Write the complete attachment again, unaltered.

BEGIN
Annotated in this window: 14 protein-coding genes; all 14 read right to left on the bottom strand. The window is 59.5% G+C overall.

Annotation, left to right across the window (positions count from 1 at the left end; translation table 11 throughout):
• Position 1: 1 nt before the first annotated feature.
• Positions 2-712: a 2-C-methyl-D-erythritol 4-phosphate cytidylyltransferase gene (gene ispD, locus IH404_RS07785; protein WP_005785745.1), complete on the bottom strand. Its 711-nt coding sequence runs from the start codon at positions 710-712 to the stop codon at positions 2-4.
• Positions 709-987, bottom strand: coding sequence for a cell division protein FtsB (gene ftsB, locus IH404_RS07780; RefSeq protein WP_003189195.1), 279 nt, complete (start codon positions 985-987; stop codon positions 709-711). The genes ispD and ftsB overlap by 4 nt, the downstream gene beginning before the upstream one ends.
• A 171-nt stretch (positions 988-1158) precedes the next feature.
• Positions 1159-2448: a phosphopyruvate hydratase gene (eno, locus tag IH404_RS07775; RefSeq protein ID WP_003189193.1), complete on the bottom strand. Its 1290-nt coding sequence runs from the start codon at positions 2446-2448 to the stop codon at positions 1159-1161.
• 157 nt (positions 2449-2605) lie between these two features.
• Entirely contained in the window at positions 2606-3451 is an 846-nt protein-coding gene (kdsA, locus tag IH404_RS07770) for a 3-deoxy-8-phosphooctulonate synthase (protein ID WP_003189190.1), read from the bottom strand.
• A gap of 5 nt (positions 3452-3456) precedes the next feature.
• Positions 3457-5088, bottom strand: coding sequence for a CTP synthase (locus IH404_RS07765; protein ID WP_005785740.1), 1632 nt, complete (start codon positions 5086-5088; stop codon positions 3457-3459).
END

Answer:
Annotated in this window: 14 protein-coding genes; all 14 read right to left on the bottom strand. The window is 59.5% G+C overall.

Annotation, left to right across the window (positions count from 1 at the left end; translation table 11 throughout):
• Position 1: 1 nt before the first annotated feature.
• Positions 2-712: a 2-C-methyl-D-erythritol 4-phosphate cytidylyltransferase gene (gene ispD, locus IH404_RS07785; protein WP_005785745.1), complete on the bottom strand. Its 711-nt coding sequence runs from the start codon at positions 710-712 to the stop codon at positions 2-4.
• Positions 709-987, bottom strand: coding sequence for a cell division protein FtsB (gene ftsB, locus IH404_RS07780; RefSeq protein WP_003189195.1), 279 nt, complete (start codon positions 985-987; stop codon positions 709-711). The genes ispD and ftsB overlap by 4 nt, the downstream gene beginning before the upstream one ends.
• A 171-nt stretch (positions 988-1158) precedes the next feature.
• Positions 1159-2448: a phosphopyruvate hydratase gene (eno, locus tag IH404_RS07775; RefSeq protein ID WP_003189193.1), complete on the bottom strand. Its 1290-nt coding sequence runs from the start codon at positions 2446-2448 to the stop codon at positions 1159-1161.
• 157 nt (positions 2449-2605) lie between these two features.
• Entirely contained in the window at positions 2606-3451 is an 846-nt protein-coding gene (kdsA, locus tag IH404_RS07770) for a 3-deoxy-8-phosphooctulonate synthase (protein ID WP_003189190.1), read from the bottom strand.
• A gap of 5 nt (positions 3452-3456) precedes the next feature.
• Positions 3457-5088, bottom strand: coding sequence for a CTP synthase (locus IH404_RS07765; protein ID WP_005785740.1), 1632 nt, complete (start codon positions 5086-5088; stop codon positions 3457-3459).